GENEVA— The United Nations has announced a new three-year action plan to tackle chronic hunger in Africa’s Sahel region. The U.N. is appealing for $2 billion to provide humanitarian assistance for 20 million people across the region in 2014.
More people than ever are at risk in the Sahel, according to the U.N. It says the number of people lacking access to food this year is almost twice as many as in 2013. And, of the 20 million people suffering food shortages, it says 2.5 million are in urgent need of life-saving assistance.
In the midst of this bleak assessment, the U.N. notes Mali and Burkina Faso have made dramatic progress in reducing the numbers of people dependent on aid. But, it says this good news is balanced by a big jump in insecurity in northern Nigeria, and the northern Sahelian parts of Cameroon and Senegal.
The U.N. regional humanitarian coordinator for the Sahel, Robert Piper, says the Sahel is a very fragile region, beset by poverty, limited basic services, risk of epidemics and erratic climate. He says it takes very little to push millions of vulnerable people over the edge.
“We need to approach this situation differently in a region with chronic problems," said Piper. "This is not a sudden cyclone in the Philippines, for example, but a region that is facing chronic challenges. We are working differently in the light of this. We are focusing on building resilience of families, intervening very early as the signals are seen in order to catch them before they lose too many of their assets."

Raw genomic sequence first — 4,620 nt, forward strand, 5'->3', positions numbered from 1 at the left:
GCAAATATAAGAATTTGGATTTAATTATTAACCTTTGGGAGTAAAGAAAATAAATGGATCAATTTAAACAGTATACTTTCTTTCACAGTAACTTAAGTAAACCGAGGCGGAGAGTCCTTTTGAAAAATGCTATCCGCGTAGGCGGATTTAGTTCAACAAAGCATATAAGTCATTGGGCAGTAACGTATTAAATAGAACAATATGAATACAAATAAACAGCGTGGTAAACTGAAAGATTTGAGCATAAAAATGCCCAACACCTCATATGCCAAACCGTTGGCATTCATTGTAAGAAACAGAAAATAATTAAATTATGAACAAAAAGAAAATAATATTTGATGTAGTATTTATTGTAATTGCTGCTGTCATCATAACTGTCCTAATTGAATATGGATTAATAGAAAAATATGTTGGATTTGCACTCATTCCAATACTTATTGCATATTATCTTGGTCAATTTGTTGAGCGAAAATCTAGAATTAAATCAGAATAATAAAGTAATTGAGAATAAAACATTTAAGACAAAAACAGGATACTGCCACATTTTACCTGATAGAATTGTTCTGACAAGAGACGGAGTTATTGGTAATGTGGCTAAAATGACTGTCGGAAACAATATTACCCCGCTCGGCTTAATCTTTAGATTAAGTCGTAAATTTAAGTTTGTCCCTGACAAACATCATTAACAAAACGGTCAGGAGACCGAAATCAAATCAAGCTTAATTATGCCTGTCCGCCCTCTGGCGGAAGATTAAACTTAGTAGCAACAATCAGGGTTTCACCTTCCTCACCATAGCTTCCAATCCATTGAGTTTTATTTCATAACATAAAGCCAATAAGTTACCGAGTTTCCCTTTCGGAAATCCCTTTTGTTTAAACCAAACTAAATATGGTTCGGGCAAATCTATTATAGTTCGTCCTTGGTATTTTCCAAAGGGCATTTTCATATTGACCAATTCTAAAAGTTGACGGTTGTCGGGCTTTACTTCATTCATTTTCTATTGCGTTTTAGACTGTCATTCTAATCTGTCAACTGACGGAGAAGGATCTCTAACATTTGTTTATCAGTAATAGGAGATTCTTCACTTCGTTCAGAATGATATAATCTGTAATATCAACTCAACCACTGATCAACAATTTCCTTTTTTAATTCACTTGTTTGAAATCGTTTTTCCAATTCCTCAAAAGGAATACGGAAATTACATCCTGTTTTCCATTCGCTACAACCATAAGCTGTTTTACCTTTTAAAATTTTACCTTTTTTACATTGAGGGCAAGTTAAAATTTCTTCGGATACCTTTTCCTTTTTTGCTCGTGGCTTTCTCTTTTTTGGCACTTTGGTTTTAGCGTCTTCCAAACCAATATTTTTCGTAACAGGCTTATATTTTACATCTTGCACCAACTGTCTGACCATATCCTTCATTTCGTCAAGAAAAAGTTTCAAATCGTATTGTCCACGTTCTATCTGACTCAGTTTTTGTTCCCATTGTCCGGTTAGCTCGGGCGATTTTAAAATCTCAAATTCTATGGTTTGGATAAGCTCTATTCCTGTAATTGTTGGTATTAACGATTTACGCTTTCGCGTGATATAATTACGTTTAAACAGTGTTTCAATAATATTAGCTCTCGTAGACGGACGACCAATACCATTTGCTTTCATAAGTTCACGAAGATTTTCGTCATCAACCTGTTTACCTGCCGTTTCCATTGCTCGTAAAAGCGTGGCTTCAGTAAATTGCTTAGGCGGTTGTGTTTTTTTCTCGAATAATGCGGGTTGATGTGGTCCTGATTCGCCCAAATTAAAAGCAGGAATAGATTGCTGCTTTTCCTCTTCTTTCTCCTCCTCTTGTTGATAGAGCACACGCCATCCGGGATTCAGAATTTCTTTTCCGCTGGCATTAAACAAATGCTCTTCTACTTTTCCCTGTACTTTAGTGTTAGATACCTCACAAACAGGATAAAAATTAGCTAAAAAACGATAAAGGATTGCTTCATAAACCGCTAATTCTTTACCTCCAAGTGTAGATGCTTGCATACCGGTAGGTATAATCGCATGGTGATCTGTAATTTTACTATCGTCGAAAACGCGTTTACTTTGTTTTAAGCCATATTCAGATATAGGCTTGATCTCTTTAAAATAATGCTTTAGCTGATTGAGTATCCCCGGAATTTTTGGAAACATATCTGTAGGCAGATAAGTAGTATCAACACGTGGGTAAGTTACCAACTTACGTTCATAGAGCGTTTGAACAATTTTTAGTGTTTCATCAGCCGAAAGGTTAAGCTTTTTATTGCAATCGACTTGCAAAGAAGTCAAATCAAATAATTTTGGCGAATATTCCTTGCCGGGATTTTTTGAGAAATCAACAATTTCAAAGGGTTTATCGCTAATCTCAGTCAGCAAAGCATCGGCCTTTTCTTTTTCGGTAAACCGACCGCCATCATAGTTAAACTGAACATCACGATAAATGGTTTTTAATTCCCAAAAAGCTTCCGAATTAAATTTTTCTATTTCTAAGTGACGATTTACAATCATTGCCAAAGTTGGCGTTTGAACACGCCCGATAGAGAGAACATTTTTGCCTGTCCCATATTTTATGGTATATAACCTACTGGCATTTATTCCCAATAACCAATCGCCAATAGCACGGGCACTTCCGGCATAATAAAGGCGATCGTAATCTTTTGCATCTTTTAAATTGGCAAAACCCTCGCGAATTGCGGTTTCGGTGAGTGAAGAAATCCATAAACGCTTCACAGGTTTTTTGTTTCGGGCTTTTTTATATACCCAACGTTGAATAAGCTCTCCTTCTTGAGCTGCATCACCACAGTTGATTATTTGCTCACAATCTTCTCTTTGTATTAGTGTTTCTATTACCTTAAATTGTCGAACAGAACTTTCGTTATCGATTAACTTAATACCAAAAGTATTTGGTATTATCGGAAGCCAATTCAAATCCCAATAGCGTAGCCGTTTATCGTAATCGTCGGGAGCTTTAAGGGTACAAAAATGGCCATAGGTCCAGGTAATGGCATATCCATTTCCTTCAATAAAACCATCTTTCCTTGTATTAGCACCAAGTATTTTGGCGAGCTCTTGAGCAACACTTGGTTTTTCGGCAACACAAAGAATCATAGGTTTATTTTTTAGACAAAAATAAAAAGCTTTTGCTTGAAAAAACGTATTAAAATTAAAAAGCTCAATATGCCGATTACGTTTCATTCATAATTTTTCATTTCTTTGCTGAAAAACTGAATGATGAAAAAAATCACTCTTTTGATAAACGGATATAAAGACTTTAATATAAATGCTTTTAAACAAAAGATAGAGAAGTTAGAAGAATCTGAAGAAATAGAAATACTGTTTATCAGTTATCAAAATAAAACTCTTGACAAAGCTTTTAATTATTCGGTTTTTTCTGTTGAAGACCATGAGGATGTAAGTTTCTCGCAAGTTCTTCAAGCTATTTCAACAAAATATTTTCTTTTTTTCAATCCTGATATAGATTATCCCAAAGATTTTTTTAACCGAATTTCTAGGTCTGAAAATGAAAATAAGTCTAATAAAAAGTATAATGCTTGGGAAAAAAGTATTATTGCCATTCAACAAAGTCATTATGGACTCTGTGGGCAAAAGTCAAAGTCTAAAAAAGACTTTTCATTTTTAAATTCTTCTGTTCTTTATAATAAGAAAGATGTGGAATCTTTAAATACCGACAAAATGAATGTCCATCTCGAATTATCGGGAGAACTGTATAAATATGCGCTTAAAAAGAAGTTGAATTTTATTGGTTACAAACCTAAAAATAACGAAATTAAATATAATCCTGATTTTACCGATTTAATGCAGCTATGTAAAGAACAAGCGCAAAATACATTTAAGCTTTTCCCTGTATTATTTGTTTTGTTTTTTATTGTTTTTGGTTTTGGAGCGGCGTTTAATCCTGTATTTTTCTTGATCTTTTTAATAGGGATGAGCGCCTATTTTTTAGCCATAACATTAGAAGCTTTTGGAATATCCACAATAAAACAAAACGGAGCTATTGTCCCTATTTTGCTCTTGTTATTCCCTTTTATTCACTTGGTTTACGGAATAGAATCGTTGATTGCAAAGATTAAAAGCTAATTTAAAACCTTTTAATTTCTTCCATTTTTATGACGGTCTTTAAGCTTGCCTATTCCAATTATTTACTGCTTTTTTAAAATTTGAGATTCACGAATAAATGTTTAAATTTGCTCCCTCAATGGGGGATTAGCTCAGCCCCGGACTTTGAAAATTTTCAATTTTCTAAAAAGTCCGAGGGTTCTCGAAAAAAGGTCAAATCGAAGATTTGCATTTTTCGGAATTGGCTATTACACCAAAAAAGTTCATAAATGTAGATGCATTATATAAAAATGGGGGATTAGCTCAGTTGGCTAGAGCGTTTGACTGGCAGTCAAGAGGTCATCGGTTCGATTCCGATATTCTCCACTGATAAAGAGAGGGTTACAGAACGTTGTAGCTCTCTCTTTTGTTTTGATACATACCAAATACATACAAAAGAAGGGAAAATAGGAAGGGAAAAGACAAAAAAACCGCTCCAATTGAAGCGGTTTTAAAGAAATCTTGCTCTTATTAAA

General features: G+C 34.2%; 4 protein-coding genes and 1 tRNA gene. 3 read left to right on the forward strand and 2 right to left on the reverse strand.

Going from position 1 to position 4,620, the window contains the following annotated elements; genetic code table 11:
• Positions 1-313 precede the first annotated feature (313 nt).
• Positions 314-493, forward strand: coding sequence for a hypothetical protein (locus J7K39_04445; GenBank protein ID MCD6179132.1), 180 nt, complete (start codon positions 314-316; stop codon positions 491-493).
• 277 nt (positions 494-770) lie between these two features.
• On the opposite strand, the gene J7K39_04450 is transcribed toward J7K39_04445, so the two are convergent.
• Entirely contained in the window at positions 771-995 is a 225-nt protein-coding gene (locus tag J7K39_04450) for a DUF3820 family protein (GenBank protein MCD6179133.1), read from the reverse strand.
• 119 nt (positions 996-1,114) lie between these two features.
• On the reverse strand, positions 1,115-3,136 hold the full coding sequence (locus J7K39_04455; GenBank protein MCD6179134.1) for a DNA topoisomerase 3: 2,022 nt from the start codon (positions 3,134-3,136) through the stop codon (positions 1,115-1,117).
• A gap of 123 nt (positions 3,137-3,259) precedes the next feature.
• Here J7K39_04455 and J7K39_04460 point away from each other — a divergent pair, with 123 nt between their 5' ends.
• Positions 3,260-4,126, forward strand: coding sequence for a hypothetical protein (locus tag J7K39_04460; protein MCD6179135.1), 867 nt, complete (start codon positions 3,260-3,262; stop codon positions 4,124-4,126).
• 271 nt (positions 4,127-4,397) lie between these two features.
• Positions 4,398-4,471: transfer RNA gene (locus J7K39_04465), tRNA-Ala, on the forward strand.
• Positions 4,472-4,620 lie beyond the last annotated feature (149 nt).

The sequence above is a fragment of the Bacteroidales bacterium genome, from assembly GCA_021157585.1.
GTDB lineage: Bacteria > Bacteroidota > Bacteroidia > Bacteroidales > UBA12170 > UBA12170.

Piper says the U.N. for the first time is embarking on a three-year plan so aid agencies can work systematically around these very complex issues. But, he says right now the Sahel is in the midst of an ongoing emergency and time is of the essence.
Director-General of the UN Food and Agriculture Organization Jose Graziano da Silva says his agency’s first priority is to make sure farmers in the Sahel have a successful planting season.
He says the best action is to prevent a bad harvest and food shortages from occurring. He says this kind of prevention makes great economic sense.
“Every dollar that we invested in early agriculture support we can save up to $20 in food assistance later," he said. "So, this number multiplied to 20 is very significant. And, we hope that we can…build resilience before the drought affects the region as we did early.”
But, he says the challenges ahead are daunting. He notes population growth in the region is outstripping a slight increase in food production in 2013. He adds the problem of food shortages is compounded by skyrocketing prices in most markets.